The Big Business of Tiny Widgets

Facebook developers' conference turns up plenty of business models.

Facebook f8
SAN FRANCISCO -- They used to say there was no money in social media. You wouldn't know it at f8, the Facebook developer's conference held earlier this week in San Francisco.

It seemed like half the exhibitors at the event, which attracted about 1,000 developers and wannabes, wanted to show app developers how to monetize their Facebook widgets and applications. (The company says there are approximately 400,000 people developing for its platform). Also showing up were social media marketing companies that are -- or hope to -- help major advertisers make that social connection. For example, Terralever, a Tempe, Ariz. agency, was showing off the work that helped Red Bull become an early player.

Like a lot of today's startup ecosystems, the Facebook app business is mostly based on ads and, to a lesser extent, on affiliate marketing. And, while Google ads are the monetization medium of choice for Web 2.0 startups, the Terminator of Search hasn't yet been able to cash in The Social.

Instead, there are ad networks specific to social media, such as OfferPal Media, which lets developers do affiliate marketing to their users, and RockYou, which both distributes widgets and lets developers install ads in them. According to SocialMedia, another company providing advertising for social media applications, such advertising is expected to reach $1.6 billion in 2008.

Paid subscriptions for apps, especially games, is another up-and-coming model. Facebook has been talking to developers about a payments platform it has in the works; in the meantime, some companies are using other methods to charge for subscriptions.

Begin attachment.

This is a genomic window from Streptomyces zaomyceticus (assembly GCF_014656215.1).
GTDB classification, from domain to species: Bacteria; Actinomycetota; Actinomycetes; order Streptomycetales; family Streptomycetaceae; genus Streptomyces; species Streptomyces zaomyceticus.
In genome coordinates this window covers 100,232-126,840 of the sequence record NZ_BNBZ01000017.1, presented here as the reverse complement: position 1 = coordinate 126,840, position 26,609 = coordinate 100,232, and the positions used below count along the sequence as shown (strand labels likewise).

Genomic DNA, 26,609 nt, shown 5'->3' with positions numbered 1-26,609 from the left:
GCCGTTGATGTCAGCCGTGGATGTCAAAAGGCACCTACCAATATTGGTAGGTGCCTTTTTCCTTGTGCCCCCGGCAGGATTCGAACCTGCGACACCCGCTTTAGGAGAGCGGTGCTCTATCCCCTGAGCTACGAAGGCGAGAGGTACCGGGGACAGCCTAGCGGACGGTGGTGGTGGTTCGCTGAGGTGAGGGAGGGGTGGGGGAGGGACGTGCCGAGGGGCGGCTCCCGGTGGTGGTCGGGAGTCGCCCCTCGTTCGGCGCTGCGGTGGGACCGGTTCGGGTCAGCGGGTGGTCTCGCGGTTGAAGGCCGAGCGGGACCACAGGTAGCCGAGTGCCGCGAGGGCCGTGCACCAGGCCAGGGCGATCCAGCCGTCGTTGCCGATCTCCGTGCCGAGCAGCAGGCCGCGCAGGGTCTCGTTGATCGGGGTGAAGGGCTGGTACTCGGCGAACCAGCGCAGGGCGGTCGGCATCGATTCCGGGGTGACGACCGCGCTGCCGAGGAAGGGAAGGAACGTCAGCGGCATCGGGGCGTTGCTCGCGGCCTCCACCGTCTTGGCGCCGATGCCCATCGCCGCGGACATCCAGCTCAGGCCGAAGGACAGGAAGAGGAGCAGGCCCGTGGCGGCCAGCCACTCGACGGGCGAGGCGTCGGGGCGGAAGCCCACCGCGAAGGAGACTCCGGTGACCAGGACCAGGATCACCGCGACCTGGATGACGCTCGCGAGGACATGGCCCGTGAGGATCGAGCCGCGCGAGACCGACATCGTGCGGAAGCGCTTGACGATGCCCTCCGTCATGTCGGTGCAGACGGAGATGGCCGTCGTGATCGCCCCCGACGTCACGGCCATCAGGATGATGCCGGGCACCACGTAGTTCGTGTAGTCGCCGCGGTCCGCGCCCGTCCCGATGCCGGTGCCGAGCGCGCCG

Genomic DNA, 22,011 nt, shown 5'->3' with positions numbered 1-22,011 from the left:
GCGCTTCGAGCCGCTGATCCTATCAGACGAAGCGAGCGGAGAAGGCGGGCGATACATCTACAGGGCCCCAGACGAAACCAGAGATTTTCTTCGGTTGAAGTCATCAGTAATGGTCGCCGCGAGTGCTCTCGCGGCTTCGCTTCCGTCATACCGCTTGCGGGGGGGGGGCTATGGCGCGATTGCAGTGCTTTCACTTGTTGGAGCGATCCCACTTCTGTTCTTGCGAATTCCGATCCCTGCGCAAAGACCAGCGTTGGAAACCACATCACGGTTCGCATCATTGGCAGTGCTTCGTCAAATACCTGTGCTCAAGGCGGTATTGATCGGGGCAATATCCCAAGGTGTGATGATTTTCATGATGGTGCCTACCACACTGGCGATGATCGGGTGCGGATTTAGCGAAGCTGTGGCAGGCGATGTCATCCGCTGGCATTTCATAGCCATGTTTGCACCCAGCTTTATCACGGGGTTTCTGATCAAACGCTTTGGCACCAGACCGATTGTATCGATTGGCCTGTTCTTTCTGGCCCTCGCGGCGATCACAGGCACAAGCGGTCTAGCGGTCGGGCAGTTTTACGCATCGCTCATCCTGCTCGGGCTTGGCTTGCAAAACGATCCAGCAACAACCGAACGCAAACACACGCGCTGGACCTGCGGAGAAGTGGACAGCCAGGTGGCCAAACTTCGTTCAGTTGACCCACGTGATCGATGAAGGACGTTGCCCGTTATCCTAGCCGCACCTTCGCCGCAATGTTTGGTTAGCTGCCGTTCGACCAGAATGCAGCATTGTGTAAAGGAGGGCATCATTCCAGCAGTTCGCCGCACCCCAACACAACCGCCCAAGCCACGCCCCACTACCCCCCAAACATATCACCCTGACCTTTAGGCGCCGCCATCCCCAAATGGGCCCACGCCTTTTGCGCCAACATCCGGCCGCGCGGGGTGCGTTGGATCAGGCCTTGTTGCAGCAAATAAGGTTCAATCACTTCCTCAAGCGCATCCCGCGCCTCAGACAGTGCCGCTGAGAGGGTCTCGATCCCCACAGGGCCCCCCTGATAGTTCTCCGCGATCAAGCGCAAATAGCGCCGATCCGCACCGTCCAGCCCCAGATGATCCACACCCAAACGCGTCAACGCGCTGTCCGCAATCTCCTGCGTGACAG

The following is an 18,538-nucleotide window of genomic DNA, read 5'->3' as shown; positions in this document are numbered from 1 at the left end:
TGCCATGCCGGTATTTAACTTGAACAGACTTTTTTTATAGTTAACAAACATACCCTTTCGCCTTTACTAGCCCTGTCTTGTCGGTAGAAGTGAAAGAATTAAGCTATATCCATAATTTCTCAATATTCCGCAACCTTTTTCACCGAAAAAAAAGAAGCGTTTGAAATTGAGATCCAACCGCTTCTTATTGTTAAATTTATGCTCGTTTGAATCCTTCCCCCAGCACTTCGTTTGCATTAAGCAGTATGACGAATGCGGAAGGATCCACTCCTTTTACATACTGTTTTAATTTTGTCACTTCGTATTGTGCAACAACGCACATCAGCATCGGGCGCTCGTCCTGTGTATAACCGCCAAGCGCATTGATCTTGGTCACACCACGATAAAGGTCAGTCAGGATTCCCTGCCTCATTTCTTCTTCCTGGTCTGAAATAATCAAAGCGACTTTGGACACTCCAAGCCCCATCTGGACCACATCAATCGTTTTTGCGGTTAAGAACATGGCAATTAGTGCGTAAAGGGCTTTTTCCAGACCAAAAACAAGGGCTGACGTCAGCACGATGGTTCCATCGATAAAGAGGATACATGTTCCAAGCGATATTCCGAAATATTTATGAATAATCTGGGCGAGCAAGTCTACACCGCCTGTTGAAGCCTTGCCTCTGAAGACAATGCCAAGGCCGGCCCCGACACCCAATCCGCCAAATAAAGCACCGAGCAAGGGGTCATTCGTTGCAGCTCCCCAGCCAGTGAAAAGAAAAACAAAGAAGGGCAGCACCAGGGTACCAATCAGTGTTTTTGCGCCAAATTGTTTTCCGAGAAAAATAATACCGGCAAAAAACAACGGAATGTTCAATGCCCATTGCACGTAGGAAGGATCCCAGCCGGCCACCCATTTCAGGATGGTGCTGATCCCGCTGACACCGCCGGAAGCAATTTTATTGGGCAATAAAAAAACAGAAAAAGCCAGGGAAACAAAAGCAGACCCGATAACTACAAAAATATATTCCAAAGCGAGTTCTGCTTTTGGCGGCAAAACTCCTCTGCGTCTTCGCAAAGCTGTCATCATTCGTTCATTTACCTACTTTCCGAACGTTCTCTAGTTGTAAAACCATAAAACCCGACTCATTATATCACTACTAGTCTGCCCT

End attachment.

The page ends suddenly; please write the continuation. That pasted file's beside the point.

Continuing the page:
Playfish, a Facebook developer that offers three games including Who Has the Biggest Brain?, recently rolled out its own microtransaction system that lets gamers pay via a variety of systems, including PayPal and Google Checkout. Playfish COO Sebastien de Halleux comes from the world of video games, where players are quite willing to shell out for good games.

"We see Facebook as the big disruption to the videogame industry. Instead of having to go to the store to buy games, we saw the platform launch as a great opportunity to bring games to people where they are," he told

People can play Biggest Brain for free, or pay $9.99 a year to get special features, such as the ability to practice in private, without their Facebook connections knowing.

There are plenty of other business models now, with more to be invented, a panel of developers told the f8 audience.

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